Pelvic Pain and Depression: What's the Link?

Depression is often regarded as a health condition that affects a person’s mental wellness. But the reality is that mental and physical health are deeply connected.

At Gynecology and Obstetrics Medical Group in Long Beach, California, Dr. Essam Taymour understands that there’s a connection between pelvic pain and depression. He specializes in pinpointing the source of your pelvic pain and providing the treatment you need so you can feel like yourself again.

Here, we explore the link between pelvic pain and depression and the treatment options that alleviate both your physical and mental symptoms.

Chronic pain and depression

Chronic pain and depression have a tangled and complex relationship. Chronic pain can contribute to and exacerbate the symptoms of depression. That’s because living with chronic pain and continually trying to find relief, unsuccessfully, is hard on your mental well-being. 

On the flip side, struggling with depression can make you more sensitive to pain because both chronic pain and depression share some of the same neurotransmitters, or chemical messengers. Both depression and chronic pain use the same nerve pathways to send messages to the brain. The majority — about 85% — of individuals with depression report chronic pain, according to a study published in 2017.

These facts are true for any type of chronic pain, including chronic pelvic pain. According to a study published in 2019 in the Journal of Pain Research, 63% of women with chronic pelvic pain also noted symptoms of depression. A Brazilian study found this number to be even higher, at 73%.

Which comes first: depression or chronic pain?

There’s no doubt that depression and chronic pain are linked, but it’s not always apparent which condition contributed to the other. 

For example, depression may exacerbate your pelvic pain. Remember, depression makes the body more sensitive to pain. On the other hand, unsuccessful attempts to reduce pelvic pain can contribute to feelings of frustration and depression.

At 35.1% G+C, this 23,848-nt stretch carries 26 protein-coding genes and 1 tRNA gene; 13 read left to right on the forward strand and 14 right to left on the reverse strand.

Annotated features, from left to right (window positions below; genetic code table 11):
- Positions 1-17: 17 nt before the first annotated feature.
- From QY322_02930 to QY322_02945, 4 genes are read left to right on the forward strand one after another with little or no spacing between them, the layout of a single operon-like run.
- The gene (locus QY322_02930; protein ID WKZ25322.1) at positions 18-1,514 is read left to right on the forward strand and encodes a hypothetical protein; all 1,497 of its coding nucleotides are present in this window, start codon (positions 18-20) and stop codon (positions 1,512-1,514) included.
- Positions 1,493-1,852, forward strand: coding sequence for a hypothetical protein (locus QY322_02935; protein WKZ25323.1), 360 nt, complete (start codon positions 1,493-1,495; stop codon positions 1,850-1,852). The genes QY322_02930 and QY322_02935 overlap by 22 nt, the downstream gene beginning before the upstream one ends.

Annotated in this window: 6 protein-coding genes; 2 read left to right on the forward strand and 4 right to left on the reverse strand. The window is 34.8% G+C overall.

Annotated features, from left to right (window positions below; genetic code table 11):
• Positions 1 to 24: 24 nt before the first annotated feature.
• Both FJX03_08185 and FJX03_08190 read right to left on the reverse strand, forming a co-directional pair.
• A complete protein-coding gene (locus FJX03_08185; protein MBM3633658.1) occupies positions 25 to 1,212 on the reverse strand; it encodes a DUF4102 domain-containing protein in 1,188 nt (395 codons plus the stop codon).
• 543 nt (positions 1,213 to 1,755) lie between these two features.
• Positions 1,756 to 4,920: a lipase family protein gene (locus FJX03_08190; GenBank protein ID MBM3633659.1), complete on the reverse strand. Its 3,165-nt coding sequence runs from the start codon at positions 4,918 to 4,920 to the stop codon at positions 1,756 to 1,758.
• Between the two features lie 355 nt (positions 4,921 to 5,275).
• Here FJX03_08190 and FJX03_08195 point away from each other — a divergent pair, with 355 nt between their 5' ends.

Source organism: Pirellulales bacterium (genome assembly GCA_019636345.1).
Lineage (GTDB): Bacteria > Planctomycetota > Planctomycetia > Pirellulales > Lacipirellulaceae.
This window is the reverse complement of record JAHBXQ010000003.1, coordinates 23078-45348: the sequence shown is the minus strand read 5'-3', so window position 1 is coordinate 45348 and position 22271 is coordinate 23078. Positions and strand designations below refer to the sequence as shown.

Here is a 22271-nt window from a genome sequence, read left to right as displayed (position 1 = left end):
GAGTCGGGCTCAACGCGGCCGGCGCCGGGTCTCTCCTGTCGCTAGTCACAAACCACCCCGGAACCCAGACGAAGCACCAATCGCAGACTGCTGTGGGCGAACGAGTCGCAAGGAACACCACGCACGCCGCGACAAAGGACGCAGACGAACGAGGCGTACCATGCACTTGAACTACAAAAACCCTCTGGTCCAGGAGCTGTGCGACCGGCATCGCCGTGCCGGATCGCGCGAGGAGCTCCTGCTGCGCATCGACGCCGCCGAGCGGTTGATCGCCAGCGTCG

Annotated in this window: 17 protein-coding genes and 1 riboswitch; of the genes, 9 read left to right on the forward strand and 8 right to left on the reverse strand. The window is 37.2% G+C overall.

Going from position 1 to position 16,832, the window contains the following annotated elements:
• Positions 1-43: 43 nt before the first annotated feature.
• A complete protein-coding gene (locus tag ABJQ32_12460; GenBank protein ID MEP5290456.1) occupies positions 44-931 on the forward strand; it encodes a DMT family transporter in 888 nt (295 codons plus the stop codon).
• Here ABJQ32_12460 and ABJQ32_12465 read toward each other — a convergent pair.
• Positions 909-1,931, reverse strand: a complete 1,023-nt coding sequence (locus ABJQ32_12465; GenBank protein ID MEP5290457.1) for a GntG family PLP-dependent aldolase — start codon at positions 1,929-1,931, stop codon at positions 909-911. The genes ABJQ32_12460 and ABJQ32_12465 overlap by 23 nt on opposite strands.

Treating pelvic pain

If chronic pelvic pain is contributing to your depression, the first step is to determine the cause of your pain so you can get proper treatment for the pain. Pelvic pain can be caused by:

Once Dr. Taymour identifies the source of your pelvic pain, he can suggest treatment options, many of which may be nonsurgical. In more severe cases, especially if conservative options have provided little to no relief, he may suggest minimally invasive surgery to alleviate your pain. Proper treatment can have a positive effect on the depression associated with chronic pain.

Treating depression

Depression is a mental health condition that may cause appetite changes, sleep changes, loss of passion for your hobbies, and fatigue. Depression and anxiety are two common emotional conditions that can affect women in perimenopause and menopause.

Depression and other mood disturbances are often treated with talk therapy, hormone therapy to restore balance, and antidepressants. 

If your quality of life is suffering as a result of pelvic pain and emotional changes that occur with perimenopause, you don’t have to accept it as the status quo. As a board-certified obstetrician and gynecologist, Dr. Taymour has years of experience helping women overcome the challenges of both pelvic pain and related depression. 

Call our office today at 562-247-3038 to schedule a comprehensive exam, or use our convenient online booking tool to request an appointment.

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